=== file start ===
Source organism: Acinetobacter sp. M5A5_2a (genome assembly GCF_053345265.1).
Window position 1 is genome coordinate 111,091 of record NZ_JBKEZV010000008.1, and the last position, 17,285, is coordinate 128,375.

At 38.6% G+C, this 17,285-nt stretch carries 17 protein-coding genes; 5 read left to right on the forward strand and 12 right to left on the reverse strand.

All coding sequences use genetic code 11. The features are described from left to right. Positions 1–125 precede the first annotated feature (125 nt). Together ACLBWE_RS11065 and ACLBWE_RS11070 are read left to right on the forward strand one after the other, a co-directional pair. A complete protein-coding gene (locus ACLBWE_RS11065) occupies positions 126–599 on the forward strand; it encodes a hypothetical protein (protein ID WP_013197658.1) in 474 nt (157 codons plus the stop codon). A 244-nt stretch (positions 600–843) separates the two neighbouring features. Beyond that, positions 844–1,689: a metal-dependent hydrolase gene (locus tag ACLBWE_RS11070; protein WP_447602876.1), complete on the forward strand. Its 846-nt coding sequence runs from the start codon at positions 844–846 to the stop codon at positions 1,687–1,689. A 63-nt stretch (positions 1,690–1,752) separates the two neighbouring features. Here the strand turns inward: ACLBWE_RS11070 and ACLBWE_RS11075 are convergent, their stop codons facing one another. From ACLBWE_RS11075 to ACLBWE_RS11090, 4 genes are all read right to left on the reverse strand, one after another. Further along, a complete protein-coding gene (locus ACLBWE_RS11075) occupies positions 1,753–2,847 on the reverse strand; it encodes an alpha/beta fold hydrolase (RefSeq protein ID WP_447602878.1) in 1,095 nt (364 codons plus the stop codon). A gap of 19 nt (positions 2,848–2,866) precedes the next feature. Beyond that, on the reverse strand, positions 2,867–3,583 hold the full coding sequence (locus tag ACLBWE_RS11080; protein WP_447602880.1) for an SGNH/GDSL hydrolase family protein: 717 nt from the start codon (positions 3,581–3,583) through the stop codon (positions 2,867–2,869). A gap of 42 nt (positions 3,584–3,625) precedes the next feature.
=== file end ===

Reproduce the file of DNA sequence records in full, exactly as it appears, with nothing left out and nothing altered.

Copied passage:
Source organism: Acinetobacter sp. M5A5_2a (genome assembly GCF_053345265.1).
Window position 1 is genome coordinate 111,091 of record NZ_JBKEZV010000008.1, and the last position, 17,285, is coordinate 128,375.

At 38.6% G+C, this 17,285-nt stretch carries 17 protein-coding genes; 5 read left to right on the forward strand and 12 right to left on the reverse strand.

All coding sequences use genetic code 11. The features are described from left to right. Positions 1–125 precede the first annotated feature (125 nt). Together ACLBWE_RS11065 and ACLBWE_RS11070 are read left to right on the forward strand one after the other, a co-directional pair. A complete protein-coding gene (locus ACLBWE_RS11065) occupies positions 126–599 on the forward strand; it encodes a hypothetical protein (protein ID WP_013197658.1) in 474 nt (157 codons plus the stop codon). A 244-nt stretch (positions 600–843) separates the two neighbouring features. Beyond that, positions 844–1,689: a metal-dependent hydrolase gene (locus tag ACLBWE_RS11070; protein WP_447602876.1), complete on the forward strand. Its 846-nt coding sequence runs from the start codon at positions 844–846 to the stop codon at positions 1,687–1,689. A 63-nt stretch (positions 1,690–1,752) separates the two neighbouring features. Here the strand turns inward: ACLBWE_RS11070 and ACLBWE_RS11075 are convergent, their stop codons facing one another. From ACLBWE_RS11075 to ACLBWE_RS11090, 4 genes are all read right to left on the reverse strand, one after another. Further along, a complete protein-coding gene (locus ACLBWE_RS11075) occupies positions 1,753–2,847 on the reverse strand; it encodes an alpha/beta fold hydrolase (RefSeq protein ID WP_447602878.1) in 1,095 nt (364 codons plus the stop codon). A gap of 19 nt (positions 2,848–2,866) precedes the next feature. Beyond that, on the reverse strand, positions 2,867–3,583 hold the full coding sequence (locus tag ACLBWE_RS11080; protein WP_447602880.1) for an SGNH/GDSL hydrolase family protein: 717 nt from the start codon (positions 3,581–3,583) through the stop codon (positions 2,867–2,869). A gap of 42 nt (positions 3,584–3,625) precedes the next feature.